Observing Animal Behavior. After reading Becoming a Good Creature, have students observe animals at home and in school, in captivity and the wild. To support students’ observational skills, you might want to share Janet Winterson’s The Watcher, about the life of Jane Goodall or Annette LeBlanc Cate’s Look Up! Bird-Watching in Your Own Backyard. If students have a pet, have them take notes and photos (or draw pictures) at different times during the day. If you have a class pet or a class bird feeder, students can make these observations in the classroom when/if they have in-person learning. Students can also go for walks in their neighborhoods or nearby parks, or make observations in their yards if they have them, at different times of day about different kinds of animals. Finally, you can have students use webcams of different animals in captivity and in the wild, and observe them. See the resources below for some curated animal webcams. Make the choice(s) that works best for your students. What observations have they made that they can connect with the animals in Becoming a Good Creature?  What questions do they have about that animal’s intelligence or emotional life? 

Grades 2 and Up

Duet of Becoming a Good Creature and Humanimal. After students complete a reading of Becoming a Good Creature, give them time to brainstorm the questions they have about animal intelligence and animals’ emotional range. Next, provide them with the opportunity to explore Humanimal: Incredible Ways Animals are Just Like Us written by Christopher Lloyd and illustrated by Mark Ruffle. What more have they learned about animals? What new questions were answered? Students can research individual animals using online resources available to you through your school and local library system, using databases such as Gale in Content: Elementary and Ebsco’s Primary Search. Students can draw or paint portraits of the animals they studied and write “museum cards” detailing what they have learned about the animal’s intelligence and emotional life. Have students (and/or their families) upload their portraits and museum cards to a Google folder or Jamboard to share. You might even choose to use an application like Artsteps to create a digital exhibit of their work.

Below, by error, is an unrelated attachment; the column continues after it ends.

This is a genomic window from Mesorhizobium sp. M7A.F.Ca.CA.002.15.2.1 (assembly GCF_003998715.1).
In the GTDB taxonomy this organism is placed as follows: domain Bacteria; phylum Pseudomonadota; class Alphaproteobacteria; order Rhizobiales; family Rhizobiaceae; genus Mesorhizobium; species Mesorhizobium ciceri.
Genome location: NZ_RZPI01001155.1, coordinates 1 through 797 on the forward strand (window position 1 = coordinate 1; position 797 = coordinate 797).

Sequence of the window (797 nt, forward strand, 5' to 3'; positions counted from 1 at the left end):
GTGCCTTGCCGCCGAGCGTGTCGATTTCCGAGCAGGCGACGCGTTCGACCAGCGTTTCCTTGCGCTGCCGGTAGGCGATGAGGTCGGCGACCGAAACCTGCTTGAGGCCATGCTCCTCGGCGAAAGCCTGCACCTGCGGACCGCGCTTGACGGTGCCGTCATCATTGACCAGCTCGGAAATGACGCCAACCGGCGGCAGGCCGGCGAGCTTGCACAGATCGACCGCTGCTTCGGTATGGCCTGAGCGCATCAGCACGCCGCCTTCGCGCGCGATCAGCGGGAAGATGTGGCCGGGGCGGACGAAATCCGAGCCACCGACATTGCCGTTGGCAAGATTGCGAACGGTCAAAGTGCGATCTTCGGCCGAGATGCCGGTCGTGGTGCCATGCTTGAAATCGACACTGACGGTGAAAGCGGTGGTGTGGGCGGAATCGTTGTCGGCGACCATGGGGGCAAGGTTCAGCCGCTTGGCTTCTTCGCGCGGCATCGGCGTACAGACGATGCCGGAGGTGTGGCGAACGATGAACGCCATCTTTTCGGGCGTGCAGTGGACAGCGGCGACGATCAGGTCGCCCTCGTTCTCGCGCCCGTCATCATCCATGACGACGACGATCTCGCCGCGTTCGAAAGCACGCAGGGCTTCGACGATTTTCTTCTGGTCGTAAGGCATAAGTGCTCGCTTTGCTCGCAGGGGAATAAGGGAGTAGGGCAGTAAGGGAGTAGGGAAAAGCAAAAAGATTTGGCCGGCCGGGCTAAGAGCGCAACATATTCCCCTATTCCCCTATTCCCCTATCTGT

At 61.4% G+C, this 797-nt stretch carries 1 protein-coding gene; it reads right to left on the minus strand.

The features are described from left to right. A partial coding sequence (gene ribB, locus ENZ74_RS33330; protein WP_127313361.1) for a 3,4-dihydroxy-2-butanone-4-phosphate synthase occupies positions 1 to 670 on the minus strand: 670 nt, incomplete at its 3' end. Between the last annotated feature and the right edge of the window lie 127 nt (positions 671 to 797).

Grades 6-Up

Duet of Becoming a Good Creature & Scientists in the Field. Read aloud Becoming a Good Creature to your middle school students, and then have them read one of Montgomery’s nine Scientists in the Field Series books. The books are available in ebook and print format, and can be accessed digitally via Overdrive. As they read, have students track their new learning and questions, to share in small groups in-person or virtually. Additionally, have students examine how Montgomery’s writing about the scientist and their work is similar to or different from her outlook in Becoming a Good Creature.  

Anthropomorphism or Anthropodenial? How do scientists study and consider the intelligence and emotional life of animals? Is Montgomery anthropomorphizing animals in writing about them the way she does in Becoming a Good Creature? Is Green doing so in her illustrations? Or, is the larger problem that we are in anthropodenial, failing to see the intelligence of animals?  Have your students investigate the ways in which scientists are currently conducting animal research. Partner with your school librarian to find sources, but you can also start with the resources listed below. Invite local veterinarians, animal shelter staff, and university researchers speak to your students over Zoom to share their experiences and understandings of animals’ intelligence and emotional landscapes. Have students demonstrate their learning on the tension between and the meaning of these two words in whatever format makes sense, either in written or spoken words, illustrations or photographs, in the genres of their choice.

Further Explorations 

Online Sources 

Sy Montgomery’s Official Website

Rebecca Green’s Official Website 

Curated Column on “Animal Emotions” from Psychology Today 

“Crying Elephants and Giggling Rats- Animals Have Feelings, Too – The Conversation, 2018

“A Journey into the Animal Mind,” Atlantic Magazine, March 2019 

“Yes, Animals Think and Feel. Here’s How We Know,” Book Talk, National Geographic, July 2015  

Animal Webcams